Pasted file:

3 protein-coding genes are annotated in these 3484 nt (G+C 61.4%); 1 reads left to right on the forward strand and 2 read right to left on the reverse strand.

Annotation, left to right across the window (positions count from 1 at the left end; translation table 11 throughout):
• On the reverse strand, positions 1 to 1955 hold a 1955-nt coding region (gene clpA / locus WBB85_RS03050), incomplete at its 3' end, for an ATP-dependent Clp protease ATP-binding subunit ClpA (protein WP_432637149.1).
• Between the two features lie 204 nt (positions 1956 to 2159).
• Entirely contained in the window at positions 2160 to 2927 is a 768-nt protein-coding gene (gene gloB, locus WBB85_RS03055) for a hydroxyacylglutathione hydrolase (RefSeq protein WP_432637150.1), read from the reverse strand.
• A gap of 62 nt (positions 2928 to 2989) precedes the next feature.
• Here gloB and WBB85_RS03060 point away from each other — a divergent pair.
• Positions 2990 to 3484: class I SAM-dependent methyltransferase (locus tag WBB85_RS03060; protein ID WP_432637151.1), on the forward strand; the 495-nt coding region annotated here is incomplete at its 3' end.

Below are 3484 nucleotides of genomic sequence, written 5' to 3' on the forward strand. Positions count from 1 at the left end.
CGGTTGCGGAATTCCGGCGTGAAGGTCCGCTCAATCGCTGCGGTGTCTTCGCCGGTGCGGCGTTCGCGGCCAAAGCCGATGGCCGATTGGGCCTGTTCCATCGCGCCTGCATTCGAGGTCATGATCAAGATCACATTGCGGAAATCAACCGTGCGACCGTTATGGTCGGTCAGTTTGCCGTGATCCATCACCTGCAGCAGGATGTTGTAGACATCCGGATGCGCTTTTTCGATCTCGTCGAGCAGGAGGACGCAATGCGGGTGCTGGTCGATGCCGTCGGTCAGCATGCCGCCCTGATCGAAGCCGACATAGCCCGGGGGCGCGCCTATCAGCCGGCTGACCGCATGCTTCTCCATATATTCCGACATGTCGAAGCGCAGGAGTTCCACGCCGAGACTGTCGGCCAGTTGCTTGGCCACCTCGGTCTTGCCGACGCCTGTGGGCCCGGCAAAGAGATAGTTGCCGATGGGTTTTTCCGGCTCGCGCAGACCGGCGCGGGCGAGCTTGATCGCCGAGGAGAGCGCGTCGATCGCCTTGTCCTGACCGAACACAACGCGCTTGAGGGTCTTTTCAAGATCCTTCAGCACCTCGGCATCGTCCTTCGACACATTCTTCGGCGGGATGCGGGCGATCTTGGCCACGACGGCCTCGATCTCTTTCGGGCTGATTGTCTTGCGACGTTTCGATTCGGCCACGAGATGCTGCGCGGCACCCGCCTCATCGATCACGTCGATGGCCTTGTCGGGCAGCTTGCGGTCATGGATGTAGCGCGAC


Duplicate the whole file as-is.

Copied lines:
3 protein-coding genes are annotated in these 3484 nt (G+C 61.4%); 1 reads left to right on the forward strand and 2 read right to left on the reverse strand.

Annotation, left to right across the window (positions count from 1 at the left end; translation table 11 throughout):
• On the reverse strand, positions 1 to 1955 hold a 1955-nt coding region (gene clpA / locus WBB85_RS03050), incomplete at its 3' end, for an ATP-dependent Clp protease ATP-binding subunit ClpA (protein WP_432637149.1).
• Between the two features lie 204 nt (positions 1956 to 2159).
• Entirely contained in the window at positions 2160 to 2927 is a 768-nt protein-coding gene (gene gloB, locus WBB85_RS03055) for a hydroxyacylglutathione hydrolase (RefSeq protein WP_432637150.1), read from the reverse strand.
• A gap of 62 nt (positions 2928 to 2989) precedes the next feature.
• Here gloB and WBB85_RS03060 point away from each other — a divergent pair.
• Positions 2990 to 3484: class I SAM-dependent methyltransferase (locus tag WBB85_RS03060; protein ID WP_432637151.1), on the forward strand; the 495-nt coding region annotated here is incomplete at its 3' end.

Below are 3484 nucleotides of genomic sequence, written 5' to 3' on the forward strand. Positions count from 1 at the left end.
CGGTTGCGGAATTCCGGCGTGAAGGTCCGCTCAATCGCTGCGGTGTCTTCGCCGGTGCGGCGTTCGCGGCCAAAGCCGATGGCCGATTGGGCCTGTTCCATCGCGCCTGCATTCGAGGTCATGATCAAGATCACATTGCGGAAATCAACCGTGCGACCGTTATGGTCGGTCAGTTTGCCGTGATCCATCACCTGCAGCAGGATGTTGTAGACATCCGGATGCGCTTTTTCGATCTCGTCGAGCAGGAGGACGCAATGCGGGTGCTGGTCGATGCCGTCGGTCAGCATGCCGCCCTGATCGAAGCCGACATAGCCCGGGGGCGCGCCTATCAGCCGGCTGACCGCATGCTTCTCCATATATTCCGACATGTCGAAGCGCAGGAGTTCCACGCCGAGACTGTCGGCCAGTTGCTTGGCCACCTCGGTCTTGCCGACGCCTGTGGGCCCGGCAAAGAGATAGTTGCCGATGGGTTTTTCCGGCTCGCGCAGACCGGCGCGGGCGAGCTTGATCGCCGAGGAGAGCGCGTCGATCGCCTTGTCCTGACCGAACACAACGCGCTTGAGGGTCTTTTCAAGATCCTTCAGCACCTCGGCATCGTCCTTCGACACATTCTTCGGCGGGATGCGGGCGATCTTGGCCACGACGGCCTCGATCTCTTTCGGGCTGATTGTCTTGCGACGTTTCGATTCGGCCACGAGATGCTGCGCGGCACCCGCCTCATCGATCACGTCGATGGCCTTGTCGGGCAGCTTGCGGTCATGGATGTAGCGCGAC